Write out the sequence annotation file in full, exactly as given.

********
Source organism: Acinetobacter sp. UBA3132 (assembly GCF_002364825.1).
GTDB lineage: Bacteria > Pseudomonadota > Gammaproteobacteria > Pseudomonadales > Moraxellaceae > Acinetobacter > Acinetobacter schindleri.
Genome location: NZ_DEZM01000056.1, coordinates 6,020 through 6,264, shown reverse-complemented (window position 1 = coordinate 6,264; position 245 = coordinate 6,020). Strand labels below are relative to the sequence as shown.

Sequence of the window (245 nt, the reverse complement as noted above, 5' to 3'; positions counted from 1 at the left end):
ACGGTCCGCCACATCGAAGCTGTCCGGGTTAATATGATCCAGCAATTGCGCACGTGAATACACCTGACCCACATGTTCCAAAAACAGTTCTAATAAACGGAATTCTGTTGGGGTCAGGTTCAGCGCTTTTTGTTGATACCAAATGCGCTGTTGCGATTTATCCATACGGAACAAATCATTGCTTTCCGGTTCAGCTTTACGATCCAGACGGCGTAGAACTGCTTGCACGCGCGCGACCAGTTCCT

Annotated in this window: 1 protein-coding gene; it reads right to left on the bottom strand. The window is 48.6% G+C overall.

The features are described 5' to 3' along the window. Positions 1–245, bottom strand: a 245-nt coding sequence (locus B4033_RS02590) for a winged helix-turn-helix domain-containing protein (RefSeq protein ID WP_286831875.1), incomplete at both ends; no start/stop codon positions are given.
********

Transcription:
Source organism: Acinetobacter sp. UBA3132 (assembly GCF_002364825.1).
GTDB lineage: Bacteria > Pseudomonadota > Gammaproteobacteria > Pseudomonadales > Moraxellaceae > Acinetobacter > Acinetobacter schindleri.
Genome location: NZ_DEZM01000056.1, coordinates 6,020 through 6,264, shown reverse-complemented (window position 1 = coordinate 6,264; position 245 = coordinate 6,020). Strand labels below are relative to the sequence as shown.

Sequence of the window (245 nt, the reverse complement as noted above, 5' to 3'; positions counted from 1 at the left end):
ACGGTCCGCCACATCGAAGCTGTCCGGGTTAATATGATCCAGCAATTGCGCACGTGAATACACCTGACCCACATGTTCCAAAAACAGTTCTAATAAACGGAATTCTGTTGGGGTCAGGTTCAGCGCTTTTTGTTGATACCAAATGCGCTGTTGCGATTTATCCATACGGAACAAATCATTGCTTTCCGGTTCAGCTTTACGATCCAGACGGCGTAGAACTGCTTGCACGCGCGCGACCAGTTCCT

Annotated in this window: 1 protein-coding gene; it reads right to left on the bottom strand. The window is 48.6% G+C overall.

The features are described 5' to 3' along the window. Positions 1–245, bottom strand: a 245-nt coding sequence (locus B4033_RS02590) for a winged helix-turn-helix domain-containing protein (RefSeq protein ID WP_286831875.1), incomplete at both ends; no start/stop codon positions are given.